Knowledge, perceptions and experiences of trachoma among Maasai in Tanzania
Implications for prevention and control
Mtuy, T. B., Burton, M. J., Mwingira, U., Ngondi, J. M., Seeley, J., & Lees, S. (2019). Knowledge, perceptions and experiences of trachoma among Maasai in Tanzania: Implications for prevention and control. PLoS Neglected Tropical Diseases, 13(6), e0007508. Article 0007508. Advance online publication. https://doi.org/10.1371/journal.pntd.0007508
BACKGROUND: The Alliance for the Global Elimination of Trachoma has set the target for eliminating trachoma as a public health problem by 2020. However, challenges remain, including socio-cultural issues. Districts in Northern Tanzania, predominantly inhabited by the Maasai ethnic group, remain endemic for trachoma. We explored socio-cultural factors that may impact the elimination of trachoma.
METHODS/FINDINGS: This study was nested within a larger ethnographic study of trachoma among Maasai in Northern Tanzania. We used stratified random sampling and semi-structured interviews to examine knowledge and understanding. Interviews were conducted and recorded in Maa, by a native Maa speaking trained interviewer. Transcripts were translated into English. A framework method for a content analysis was used. There was awareness of trachoma and basic symptoms. Yet understanding of etiology and prevention was poor. Trachoma was attributed to pollen, dust, and smoke. Water was recognized as beneficial, but seen as treatment and not prevention. Traditional medicines were most often used for treating conjunctival inflammation, with the most common being a rough leaf used to scratch the inside of the eyelid until it bleeds. Knowledge of mass drug administration (MDA) was inconsistent, although many thought it helped the community, but it was perceived as only for children and the sick. Many participants reported not taking azithromycin and some had no recollection of MDA six months earlier. There was little connection between childhood infection, trichiasis and related blindness. Trichiasis was often seen as a problem of old women, and treated locally by epilation.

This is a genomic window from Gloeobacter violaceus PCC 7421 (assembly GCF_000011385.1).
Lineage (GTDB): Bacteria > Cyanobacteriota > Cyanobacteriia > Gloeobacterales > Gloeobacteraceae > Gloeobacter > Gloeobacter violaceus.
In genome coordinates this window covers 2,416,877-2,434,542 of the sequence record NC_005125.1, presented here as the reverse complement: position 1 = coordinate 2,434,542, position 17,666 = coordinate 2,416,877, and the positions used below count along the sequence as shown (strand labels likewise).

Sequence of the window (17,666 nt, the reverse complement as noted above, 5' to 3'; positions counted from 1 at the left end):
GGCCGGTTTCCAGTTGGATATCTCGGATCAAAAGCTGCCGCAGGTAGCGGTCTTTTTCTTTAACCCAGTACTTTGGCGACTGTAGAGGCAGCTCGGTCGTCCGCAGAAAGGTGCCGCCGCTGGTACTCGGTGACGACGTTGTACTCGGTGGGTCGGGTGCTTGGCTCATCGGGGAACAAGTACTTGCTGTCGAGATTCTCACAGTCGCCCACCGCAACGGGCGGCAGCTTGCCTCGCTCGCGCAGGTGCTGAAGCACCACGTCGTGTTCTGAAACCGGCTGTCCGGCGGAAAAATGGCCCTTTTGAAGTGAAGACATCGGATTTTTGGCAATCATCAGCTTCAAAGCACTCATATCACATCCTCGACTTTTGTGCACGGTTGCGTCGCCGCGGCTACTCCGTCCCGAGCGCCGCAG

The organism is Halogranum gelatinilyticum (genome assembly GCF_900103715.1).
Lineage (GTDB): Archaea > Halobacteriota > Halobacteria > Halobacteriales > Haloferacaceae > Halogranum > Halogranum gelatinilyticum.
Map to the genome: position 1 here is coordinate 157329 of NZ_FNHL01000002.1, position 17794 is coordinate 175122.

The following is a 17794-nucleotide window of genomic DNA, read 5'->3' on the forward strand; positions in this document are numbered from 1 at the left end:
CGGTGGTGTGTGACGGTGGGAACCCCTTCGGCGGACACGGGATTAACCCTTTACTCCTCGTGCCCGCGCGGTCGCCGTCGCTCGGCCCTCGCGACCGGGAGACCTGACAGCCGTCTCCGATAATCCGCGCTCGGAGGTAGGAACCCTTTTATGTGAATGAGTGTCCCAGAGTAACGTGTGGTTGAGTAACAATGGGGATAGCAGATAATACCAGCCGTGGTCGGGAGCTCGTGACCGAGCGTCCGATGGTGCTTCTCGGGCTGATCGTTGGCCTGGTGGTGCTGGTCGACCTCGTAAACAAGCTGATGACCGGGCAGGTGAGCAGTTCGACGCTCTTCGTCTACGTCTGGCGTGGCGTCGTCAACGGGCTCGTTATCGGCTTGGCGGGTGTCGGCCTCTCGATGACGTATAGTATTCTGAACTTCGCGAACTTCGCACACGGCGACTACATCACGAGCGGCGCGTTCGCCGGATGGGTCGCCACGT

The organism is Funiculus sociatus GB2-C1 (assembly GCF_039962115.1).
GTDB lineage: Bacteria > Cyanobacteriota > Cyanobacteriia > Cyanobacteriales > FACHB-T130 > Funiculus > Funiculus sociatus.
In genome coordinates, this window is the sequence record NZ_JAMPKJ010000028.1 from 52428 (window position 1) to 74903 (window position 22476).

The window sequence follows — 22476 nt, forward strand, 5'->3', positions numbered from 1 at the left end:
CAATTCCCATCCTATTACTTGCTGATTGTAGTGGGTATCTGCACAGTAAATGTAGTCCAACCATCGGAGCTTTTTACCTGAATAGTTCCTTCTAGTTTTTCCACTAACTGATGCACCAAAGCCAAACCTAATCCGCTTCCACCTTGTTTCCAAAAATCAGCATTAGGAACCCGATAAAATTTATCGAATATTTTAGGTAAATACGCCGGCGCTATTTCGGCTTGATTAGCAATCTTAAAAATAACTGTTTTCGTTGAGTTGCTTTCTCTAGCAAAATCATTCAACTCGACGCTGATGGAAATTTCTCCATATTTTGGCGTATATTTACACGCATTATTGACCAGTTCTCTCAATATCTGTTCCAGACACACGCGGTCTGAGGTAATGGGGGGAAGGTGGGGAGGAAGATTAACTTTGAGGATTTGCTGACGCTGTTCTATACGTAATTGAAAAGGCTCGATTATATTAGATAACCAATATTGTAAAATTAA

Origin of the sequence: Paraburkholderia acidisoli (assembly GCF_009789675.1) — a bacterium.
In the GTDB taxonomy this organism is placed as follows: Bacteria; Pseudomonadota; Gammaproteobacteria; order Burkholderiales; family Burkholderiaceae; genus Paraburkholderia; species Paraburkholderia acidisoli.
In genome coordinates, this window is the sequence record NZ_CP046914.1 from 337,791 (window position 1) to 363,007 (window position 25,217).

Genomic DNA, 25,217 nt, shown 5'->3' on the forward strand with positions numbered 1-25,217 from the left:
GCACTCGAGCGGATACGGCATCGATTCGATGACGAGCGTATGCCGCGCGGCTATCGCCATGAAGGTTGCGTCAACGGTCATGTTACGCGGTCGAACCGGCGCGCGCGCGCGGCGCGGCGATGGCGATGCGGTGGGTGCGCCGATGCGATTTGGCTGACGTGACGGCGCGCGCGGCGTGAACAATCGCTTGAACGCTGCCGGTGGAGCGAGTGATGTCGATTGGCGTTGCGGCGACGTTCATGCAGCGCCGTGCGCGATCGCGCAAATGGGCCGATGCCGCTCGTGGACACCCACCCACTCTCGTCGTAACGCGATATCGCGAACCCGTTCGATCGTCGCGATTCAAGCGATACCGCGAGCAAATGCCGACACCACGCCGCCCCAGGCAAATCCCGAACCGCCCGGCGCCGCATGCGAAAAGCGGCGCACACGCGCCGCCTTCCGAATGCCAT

CONCLUSION/SIGNIFICANCE: Understanding indigenous knowledge may help guide control programs, tailor them to local contexts, address local beliefs and dispel misunderstandings. There is an essential need to understand the social, cultural and political context of the target community to deliver effective programs. Despite limited knowledge, the community recognized trachoma as a public health problem. Results have implications for disease control programs in other marginalized communities.